Book Review: Ancient Wine: The Search for The Origins of Viticulture – Patrick McGoven

This is not a new book published originally in 2003.  Patrick McGovern is Scientific Director of the Biomolecular Archaeology Laboratory for Cuisine, Fermented Beverages, and Health at the University of Pennsylvania Museum.

This is short review because there have been many reviews completed of this book when it was published.

First this is a great book to read if you want to peek behind the curtains to understand the antiquity of wine–it’s evidence that McGovern so masterly brings alive through his biomolecular archaeological approach.

So when we talk about wine grape cultivation being around for many millennia we may take those dates for granted or worse suspicious of those dates.  But the two methods are to look at the archaeologic evidence of pottery shards (where wine might have been stored) but also looking at art work showing wine and wine grapes being depicted.

Then there is the molecular archaeology–residual material that can be scientifically reviewed to see what that material is and to confirm the presence of wine aided by the aging of the material and/or the vessels where the residue comes from.

The book looks at the entire subject matter and looks at specific regions like the Holy Land, Greece, Egypt, Rome and Anatolia.  The book looks at artifacts–clay pots and vessels with wine identified markings–subscribing meaning.  Wine in Rome might be for a Bacchanalian delight but they also added Myrrh to the beverage.  The book also highlights in some detail about resin in wine and that additives were for perceived beneficial use.  Think of myrrh is both sacred and medicinal.  Resin wines–and most people would think of Retsina as the wine of historical provenance.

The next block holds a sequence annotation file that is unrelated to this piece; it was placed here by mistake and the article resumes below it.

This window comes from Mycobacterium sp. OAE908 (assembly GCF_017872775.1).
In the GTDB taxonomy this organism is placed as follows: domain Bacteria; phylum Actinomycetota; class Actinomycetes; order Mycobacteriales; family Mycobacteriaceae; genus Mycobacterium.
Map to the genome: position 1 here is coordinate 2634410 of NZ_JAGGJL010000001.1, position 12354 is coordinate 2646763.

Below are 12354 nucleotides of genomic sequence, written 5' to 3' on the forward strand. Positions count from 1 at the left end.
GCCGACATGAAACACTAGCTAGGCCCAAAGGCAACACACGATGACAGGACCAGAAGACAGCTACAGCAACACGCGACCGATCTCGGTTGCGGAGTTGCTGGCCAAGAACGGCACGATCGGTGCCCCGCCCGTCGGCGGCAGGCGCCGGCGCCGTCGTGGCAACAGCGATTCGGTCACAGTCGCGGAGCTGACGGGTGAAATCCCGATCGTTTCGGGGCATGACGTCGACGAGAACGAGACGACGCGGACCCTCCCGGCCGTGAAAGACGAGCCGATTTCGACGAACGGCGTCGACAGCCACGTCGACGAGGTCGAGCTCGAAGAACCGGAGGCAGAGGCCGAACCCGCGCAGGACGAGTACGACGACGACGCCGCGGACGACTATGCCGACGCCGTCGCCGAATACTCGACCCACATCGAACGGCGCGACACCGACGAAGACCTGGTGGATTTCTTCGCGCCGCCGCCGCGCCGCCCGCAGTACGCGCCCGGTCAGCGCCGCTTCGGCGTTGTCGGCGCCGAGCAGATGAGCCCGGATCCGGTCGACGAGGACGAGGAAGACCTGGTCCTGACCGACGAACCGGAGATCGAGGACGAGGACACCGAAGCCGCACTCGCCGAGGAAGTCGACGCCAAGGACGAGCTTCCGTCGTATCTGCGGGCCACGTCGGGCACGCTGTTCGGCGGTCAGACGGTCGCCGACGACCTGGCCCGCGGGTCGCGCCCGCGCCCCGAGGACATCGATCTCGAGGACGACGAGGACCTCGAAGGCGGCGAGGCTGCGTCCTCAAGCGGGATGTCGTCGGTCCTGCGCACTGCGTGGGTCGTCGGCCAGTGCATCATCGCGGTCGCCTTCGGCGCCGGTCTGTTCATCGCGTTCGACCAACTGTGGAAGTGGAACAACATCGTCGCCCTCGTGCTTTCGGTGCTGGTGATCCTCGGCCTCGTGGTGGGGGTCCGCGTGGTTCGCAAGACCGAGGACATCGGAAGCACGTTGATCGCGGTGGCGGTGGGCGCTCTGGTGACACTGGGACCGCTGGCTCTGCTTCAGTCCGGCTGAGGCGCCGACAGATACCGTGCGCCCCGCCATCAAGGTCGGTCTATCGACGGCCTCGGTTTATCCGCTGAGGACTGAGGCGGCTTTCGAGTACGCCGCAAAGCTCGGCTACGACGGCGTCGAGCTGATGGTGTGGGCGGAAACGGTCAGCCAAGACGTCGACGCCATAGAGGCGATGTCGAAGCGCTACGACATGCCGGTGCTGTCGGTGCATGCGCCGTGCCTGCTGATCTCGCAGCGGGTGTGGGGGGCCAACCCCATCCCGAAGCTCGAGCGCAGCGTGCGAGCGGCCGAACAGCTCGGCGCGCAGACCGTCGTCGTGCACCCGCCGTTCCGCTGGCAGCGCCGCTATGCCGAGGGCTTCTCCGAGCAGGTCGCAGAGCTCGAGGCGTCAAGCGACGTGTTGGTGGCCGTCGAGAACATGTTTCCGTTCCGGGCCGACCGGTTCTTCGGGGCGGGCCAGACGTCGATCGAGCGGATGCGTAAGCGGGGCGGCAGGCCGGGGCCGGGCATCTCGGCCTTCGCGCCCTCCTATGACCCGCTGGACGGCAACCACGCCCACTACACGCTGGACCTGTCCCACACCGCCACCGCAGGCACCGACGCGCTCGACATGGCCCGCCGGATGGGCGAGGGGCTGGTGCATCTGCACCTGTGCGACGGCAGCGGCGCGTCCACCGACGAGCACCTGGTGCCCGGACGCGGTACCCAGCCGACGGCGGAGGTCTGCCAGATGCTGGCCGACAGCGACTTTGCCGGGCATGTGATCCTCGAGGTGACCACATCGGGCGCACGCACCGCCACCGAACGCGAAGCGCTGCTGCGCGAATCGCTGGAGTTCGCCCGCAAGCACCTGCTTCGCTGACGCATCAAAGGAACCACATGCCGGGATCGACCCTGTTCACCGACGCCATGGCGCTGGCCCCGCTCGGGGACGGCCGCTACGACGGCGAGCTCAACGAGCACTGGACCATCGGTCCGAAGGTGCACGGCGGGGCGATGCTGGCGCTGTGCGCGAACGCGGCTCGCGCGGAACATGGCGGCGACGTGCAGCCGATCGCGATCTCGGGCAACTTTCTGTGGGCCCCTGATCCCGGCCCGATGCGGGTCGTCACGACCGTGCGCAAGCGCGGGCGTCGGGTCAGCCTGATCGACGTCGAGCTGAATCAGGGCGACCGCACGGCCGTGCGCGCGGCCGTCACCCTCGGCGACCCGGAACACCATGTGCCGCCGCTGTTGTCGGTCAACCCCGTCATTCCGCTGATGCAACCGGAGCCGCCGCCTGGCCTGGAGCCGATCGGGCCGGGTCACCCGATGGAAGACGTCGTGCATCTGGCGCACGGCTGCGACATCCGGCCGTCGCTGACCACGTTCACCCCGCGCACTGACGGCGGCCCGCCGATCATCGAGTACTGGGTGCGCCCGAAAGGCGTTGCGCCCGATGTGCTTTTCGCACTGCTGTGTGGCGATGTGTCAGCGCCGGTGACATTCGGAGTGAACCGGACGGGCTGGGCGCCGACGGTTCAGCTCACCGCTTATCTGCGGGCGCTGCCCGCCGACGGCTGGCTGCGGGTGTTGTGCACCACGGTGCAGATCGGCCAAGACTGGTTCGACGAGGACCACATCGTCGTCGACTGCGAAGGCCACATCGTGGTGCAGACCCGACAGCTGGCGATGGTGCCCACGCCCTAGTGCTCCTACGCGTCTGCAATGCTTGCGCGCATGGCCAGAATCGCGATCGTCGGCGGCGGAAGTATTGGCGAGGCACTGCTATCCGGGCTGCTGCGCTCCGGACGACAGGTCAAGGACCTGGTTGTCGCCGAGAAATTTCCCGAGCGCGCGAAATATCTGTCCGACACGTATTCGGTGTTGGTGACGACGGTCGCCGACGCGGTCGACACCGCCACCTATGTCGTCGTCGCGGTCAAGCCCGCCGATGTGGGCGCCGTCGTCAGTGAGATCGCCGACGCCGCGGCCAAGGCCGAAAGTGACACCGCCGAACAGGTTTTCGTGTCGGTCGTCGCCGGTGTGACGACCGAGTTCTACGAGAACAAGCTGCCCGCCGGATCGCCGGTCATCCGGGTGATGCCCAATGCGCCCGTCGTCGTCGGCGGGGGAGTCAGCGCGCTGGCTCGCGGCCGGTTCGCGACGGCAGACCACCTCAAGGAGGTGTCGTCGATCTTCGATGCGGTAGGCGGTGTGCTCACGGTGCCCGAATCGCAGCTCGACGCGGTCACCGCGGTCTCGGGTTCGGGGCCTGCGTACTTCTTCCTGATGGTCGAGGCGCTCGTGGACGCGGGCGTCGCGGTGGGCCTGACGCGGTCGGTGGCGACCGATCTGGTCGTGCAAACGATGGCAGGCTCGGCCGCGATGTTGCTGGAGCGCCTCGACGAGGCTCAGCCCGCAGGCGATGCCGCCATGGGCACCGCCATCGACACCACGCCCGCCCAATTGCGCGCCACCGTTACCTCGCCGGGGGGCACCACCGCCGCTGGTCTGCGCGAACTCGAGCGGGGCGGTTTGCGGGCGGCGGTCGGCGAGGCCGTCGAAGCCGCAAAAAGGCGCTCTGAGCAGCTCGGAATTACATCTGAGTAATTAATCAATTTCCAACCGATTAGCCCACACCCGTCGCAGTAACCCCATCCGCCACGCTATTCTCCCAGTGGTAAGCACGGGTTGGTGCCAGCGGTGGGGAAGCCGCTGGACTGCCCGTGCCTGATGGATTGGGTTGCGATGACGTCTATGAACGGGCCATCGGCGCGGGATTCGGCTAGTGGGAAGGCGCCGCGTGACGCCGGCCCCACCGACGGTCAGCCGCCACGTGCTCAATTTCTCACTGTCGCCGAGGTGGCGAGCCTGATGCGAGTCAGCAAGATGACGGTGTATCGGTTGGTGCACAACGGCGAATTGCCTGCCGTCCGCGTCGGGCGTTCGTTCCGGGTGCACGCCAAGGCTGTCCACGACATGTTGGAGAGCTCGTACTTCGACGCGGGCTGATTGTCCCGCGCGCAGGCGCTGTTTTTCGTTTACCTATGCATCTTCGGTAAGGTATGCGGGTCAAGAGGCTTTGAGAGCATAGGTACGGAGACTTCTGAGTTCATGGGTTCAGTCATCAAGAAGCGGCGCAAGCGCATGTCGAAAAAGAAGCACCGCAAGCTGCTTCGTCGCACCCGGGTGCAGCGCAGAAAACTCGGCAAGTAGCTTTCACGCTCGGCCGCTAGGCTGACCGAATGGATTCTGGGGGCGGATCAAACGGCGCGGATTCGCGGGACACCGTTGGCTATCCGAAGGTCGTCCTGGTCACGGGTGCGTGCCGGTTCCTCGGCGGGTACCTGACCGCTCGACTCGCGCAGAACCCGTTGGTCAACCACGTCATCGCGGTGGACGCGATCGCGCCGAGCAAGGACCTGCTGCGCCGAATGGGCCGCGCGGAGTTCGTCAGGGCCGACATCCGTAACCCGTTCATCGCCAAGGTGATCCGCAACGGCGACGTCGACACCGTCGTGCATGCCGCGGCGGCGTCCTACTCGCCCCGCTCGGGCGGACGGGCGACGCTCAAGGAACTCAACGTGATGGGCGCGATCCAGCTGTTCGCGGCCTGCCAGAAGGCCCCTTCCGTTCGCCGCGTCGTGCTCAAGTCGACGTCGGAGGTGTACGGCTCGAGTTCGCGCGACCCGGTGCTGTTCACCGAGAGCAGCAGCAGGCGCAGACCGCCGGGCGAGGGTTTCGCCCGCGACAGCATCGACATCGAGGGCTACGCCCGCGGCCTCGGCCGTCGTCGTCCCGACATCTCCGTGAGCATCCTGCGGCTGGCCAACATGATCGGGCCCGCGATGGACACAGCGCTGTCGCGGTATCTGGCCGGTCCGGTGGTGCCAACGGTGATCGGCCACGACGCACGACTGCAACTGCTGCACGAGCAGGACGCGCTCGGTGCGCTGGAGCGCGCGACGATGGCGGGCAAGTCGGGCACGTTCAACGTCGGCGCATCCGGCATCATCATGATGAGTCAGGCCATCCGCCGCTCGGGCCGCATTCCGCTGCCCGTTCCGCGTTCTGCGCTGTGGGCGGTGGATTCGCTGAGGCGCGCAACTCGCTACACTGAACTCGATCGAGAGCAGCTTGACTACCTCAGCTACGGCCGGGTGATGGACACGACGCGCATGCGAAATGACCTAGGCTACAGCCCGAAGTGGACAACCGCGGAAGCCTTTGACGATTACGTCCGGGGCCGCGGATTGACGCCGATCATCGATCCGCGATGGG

The book talked about how Vitis vinifera L. subsp sylvestris would not have grown in the Middle East and hence it would be the cultivated variety that would: Vitis vinifera subsp. vinifera.  Vinifera would have to have been transported to the Middle East for it to develop.  Sylvestris would have only been in Eurasian–generally on the boundary of forest hence the desserts of the Middle East could not have supported sylvestris.  This all means that Vinifera is about trade and through this it spread the middle east and, of course, does significantly well.

I wish there was a method to track and understand how a variety would be transported historically from one region to the next.   This would also explain how varieties evolved as well.

When we think of wine grape cultivation and the evidence of wine being made is at least eight millennia from China to Armenia to Georgia and to Iraq the cradle of cultivation is in the documentation.  This book while a great read has some difficult moments in terms of the technical side of it.  I think it could have had more diagrams for ease of knowledge on-boarding.  It is a good read and you can walk away with the full confidence of our historical heritage of fermentation of wine grapes and that being wine.  I am glad I invested the time to read this important subject matter.

If you are interested in history and to get to the ‘heart of the matter’ of how this documentation was assembled and the methodologies utilised – I would certainly recommend this book.

Santé,

James

James the Wine Guy

Demystifying Wine…One Bottle at a Time from all wine regions around the world.

© 2019 James Melendez / James the Wine Guy— All Rights Reserved – for my original Content, drawings, art work, graphs, photographs, logo, brand name, rating, rating, taxonomy, graphic and award and designs of James the Wine Guy.  James the Wine Guy is also on Facebook, Twitter and most major social medias.